Beltz misconstrues the statutory offenses. Section 841(c)(2) requires proof of three elements: (1) the defendant was in possession of pseudoephedrine; (2) the defendant's possession of the chemical was knowing or intentional; and (3) the defendant knew or had reason to believe that the chemical would be used to manufacture a controlled substance. In contrast, §§ 841(a)(1) and 846 require proof of two separate elements: (1) the defendant intended to manufacture methamphetamine; and (2) the defendant engaged in conduct constituting a substantial step toward the production of the drug. United States v. Montanye, 996 F.2d 190, 191 (8th Cir.1993) (en banc), cert. denied, 519 U.S. 938, 117 S.Ct. 318, 136 L.Ed.2d 233 (1996). Since the crime of attempt does not require the possession of pseudoephedrine, and the crime of possession does not require an intent to manufacture methamphetamine, possession is not a lesser included offense of attempt. The district court did not err in imposing sentences for both offenses. Boykins, 966 F.2d at 1245.
The statutory provisions under which Beltz was convicted differ from those in which Congress has explicitly provided for greater punishment upon proof of a fact which aggravates a core offense. For example, manufacturing methamphetamine under 21 U.S.C. § 841(a)(1) is a lesser included offense of manufacturing it within 1000 feet of a school under 21 U.S.C. § 860. United States v. Underwood, 364 F.3d 956, 967 (8th Cir.2004). In fact one of the statutory elements of § 860 requires that § 841(a)(1) have been violated. Beltz lacks support for his argument that the structure of the Comprehensive Drug Abuse Prevention and Control Act means that Congress intended only “discrete and incremental punishments.” Unlawful possession and attempted manufacture are distinct offenses, with each requiring proof of an element the other does not. Multiple punishment in this case does not contravene the intent of Congress or violate the double jeopardy clause.
Beltz next argues that the district court erred in admitting Christopher Thompson's testimony about Beltz's prior involvement in production of methamphetamine at his residence. Beltz contends that this was improperly admitted under Federal Rule of Evidence 404(b) as proof of his propensity to commit future criminal acts. We review a district court's evidentiary rulings for abuse of discretion. United States v. Buffalo, 358 F.3d 519, 521 (8th Cir.2004).
Rule 404(b) permits evidence of other crimes when offered not to prove criminal propensity, but “for other purposes, such as proof of motive, opportunity, intent, preparation, plan, knowledge, identity, or absence of mistake or accident.” Fed.R.Evid. 404(b). Evidence that is relevant to the crime charged is not other crimes evidence. United States v. Aranda, 963 F.2d 211, 213-14 (8th Cir.1992). Since Thompson's testimony was probative of the crime of attempt to manufacture methamphetamine, Rule 404(b) was no bar to its admission. In order to prove that Beltz had taken a substantial step toward the production of methamphetamine, the government sought to demonstrate a connection between him and the seized materials. Thompson's testimony as to Beltz's prior use of those materials made this connection and was thus direct evidence of a charged offense. Thompson's testimony would also have been admissible as other crimes evidence, for Beltz's prior participation in the production of methamphetamine at his residence is relevant to a material issue in the case-his present knowledge and intent in possessing pseudoephedrine and manufacturing equipment. See United States v. Hawthorne, 235 F.3d 400, 404 (8th Cir.2000). The district court did not abuse its discretion in allowing Thompson's testimony.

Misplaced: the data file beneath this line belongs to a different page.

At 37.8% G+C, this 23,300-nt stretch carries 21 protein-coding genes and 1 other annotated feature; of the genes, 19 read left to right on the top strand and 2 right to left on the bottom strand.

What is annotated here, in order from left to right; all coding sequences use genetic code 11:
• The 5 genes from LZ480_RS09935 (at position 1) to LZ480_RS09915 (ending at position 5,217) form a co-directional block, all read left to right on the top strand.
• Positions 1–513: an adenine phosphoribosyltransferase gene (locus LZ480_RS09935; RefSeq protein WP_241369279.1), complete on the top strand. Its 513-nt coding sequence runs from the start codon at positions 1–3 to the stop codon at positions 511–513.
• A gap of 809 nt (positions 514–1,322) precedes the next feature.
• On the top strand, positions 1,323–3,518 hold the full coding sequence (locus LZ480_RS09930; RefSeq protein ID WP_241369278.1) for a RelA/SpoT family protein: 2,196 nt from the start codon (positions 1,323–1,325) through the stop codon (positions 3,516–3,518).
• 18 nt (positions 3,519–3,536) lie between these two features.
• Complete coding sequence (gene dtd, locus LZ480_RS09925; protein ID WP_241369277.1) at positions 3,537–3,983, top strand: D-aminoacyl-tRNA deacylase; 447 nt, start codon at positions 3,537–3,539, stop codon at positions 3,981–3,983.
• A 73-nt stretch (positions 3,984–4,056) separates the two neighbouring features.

Beltz contends finally that the district court erred by not granting his motion for a judgment of acquittal on the basis of insufficient evidence to support the jury's finding of attempt. Our review of the sufficiency of evidence is limited. “We will reverse a denial of a motion for acquittal only if, after viewing the evidence in the light most favorable to the jury's verdict, giving the government the benefit of all reasonable inferences that may be drawn from the evidence, no construction of the evidence will support the jury's verdict.” United States v. Hollingsworth, 257 F.3d 871, 878 (8th Cir.2001), cert. denied, 534 U.S. 1100, 122 S.Ct. 856, 151 L.Ed.2d 732 (2002); United States v. Davis, 785 F.2d 610, 619 (8th Cir.1986) (“We will․reverse only if a reasonable jury could not have found guilt beyond a reasonable doubt.”).
In order to prove an attempt to manufacture methamphetamine, the government was required to demonstrate that Beltz intentionally engaged in conduct constituting a substantial step toward the production of methamphetamine. Hollingsworth, 257 F.3d at 878. Considering the evidence presented at trial, a reasonable jury could have found Beltz guilty of attempting to produce methamphetamine beyond a reasonable doubt. See, e.g., id. at 878-79 (sufficient evidence of attempt to manufacture methamphetamine where defendant purchased a single precursor chemical while residing with others at a residence containing a nonoperational methamphetamine lab); United States v. Mazzella, 768 F.2d 235, 240 (8th Cir.1985), cert. denied, 474 U.S. 1006, 106 S.Ct. 528, 88 L.Ed.2d 460 (1985) (finding a “substantial step” toward production where defendant ordered and received the necessary equipment and chemicals); United States v. Smith, 264 F.3d 1012, 1016-17 (10th Cir.2001) (defendant “need not possess a full ‘working lab’ to be convicted of attempting to manufacture methamphetamine,” nor actually possess “all the needed precursor chemicals”).
The search of Beltz's residence revealed a large number of separated pseudoephedrine tablets, an extensive amount of equipment used in the manufacture of methamphetamine, substances resulting from various stages of production of the drug, and a substantial amount of money and firearms. During the search, Beltz conceded that the equipment had been used to produce methamphetamine and demonstrated knowledge of the manufacturing process. Thompson's testimony further demonstrated Beltz's ability to manufacture the drug, connected Beltz to the equipment seized during the search, and indicated that Beltz could obtain access to those chemicals not located on the property at the time of his arrest. Since it cannot be said that “no construction of th [is] evidence will support the jury's verdict,” Hollingsworth, 257 F.3d at 878, the district court did not err in denying Beltz motion for a judgment of acquittal on the attempt charge.
For these reasons the judgment of the district court is affirmed.
1. The Honorable Henry E. Autrey, United States District Judge for the Eastern District of Missouri.
2. Beltz also would like to argue for an acceptance of responsibility reduction if his case were remanded for resentencing or a new trial. Because of our disposition of other issues we need not reach this point.
MURPHY, Circuit Judge.